...and Also I'm Not Interested In What "god" Does Or Does Not Think I Can Handle...

It isn't philosophically true. It isn't even medically true. You can survive illness, disease, injury and carry the scars forever. Polio. Surviving polio does not make you stronger, but crippled for the rest of your life. As someone who has struggled with lifelong depression, no, these experiences are not making me stronger. Each time I'm a little more hopeless, a little more unforgiving of myself, and others. Each time it becomes a little bit harder to get up again. I have become a sad, distrustful person that I hardly recognize. I am not stronger, I am desperate. I am struggling to pick up any pieces that remain of the confidant young woman I once was. I felt pretty strong once upon a time, but now it all feels like delusion.

As for "God only gives you what you can handle" - oh does he? Then he's a ****ing *******. I don't want to be challenged. I don't want to "grow as a person." And what the hell are we all getting so much stronger for, anyway? At the end of my life, on my deathbed, will I look up, smiling and say, "Well, it was pretty miserable, but I sure did get strong, didn't I?"

Some people are wonderfully resilient. I envy them. Maybe some people do get stronger. But not all of us.
Antigone2283 Antigone2283
31-35
1 Response Jan 16, 2013

People say that stuff to make others feel ok. They are trying to help.

Yes, I realize their intentions are good, but for those of us really struggling to cope, or at least for me, it feels dismissive. I would rather have the depth of my pain acknowledged, rather than dismissed as a character-building exercise. When your grief is deep, you don't particularly care if or how it's going to give you a leg up in the future. A simple, "I'm sorry. This must be very difficult to go through," is far more comforting. Even "one day at a time," though cliche, is more comforting, because it acknowledges the *now* of the suffering, as well as the difficulty of the process.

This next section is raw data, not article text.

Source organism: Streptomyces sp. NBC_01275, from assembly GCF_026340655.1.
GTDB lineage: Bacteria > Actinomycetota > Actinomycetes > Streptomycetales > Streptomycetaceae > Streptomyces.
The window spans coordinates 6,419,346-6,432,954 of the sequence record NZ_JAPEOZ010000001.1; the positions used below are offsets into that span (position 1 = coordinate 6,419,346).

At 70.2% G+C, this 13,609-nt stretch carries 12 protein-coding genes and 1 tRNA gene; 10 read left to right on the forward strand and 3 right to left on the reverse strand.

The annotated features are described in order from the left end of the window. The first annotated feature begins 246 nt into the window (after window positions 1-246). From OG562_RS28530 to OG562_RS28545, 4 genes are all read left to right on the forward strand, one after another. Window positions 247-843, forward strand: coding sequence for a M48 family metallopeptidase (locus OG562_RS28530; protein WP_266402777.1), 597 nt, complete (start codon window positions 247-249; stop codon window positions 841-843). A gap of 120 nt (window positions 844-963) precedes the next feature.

I agree with your article, that what doesn't kill you can often weaken you instead, creating scars inside and out that sometimes cannot be healed. I think when people say that, though, they are trying (and failing) to make you feel ok about the horrible thing that has happened to you. I just am starting in my own life to try to forgive people for the stupid things that they say, as they often just have no idea what to say at all. Life is kind of crap sometimes! But people don't want to say that, and aren't sure how to comfort others without giving bullshit responses.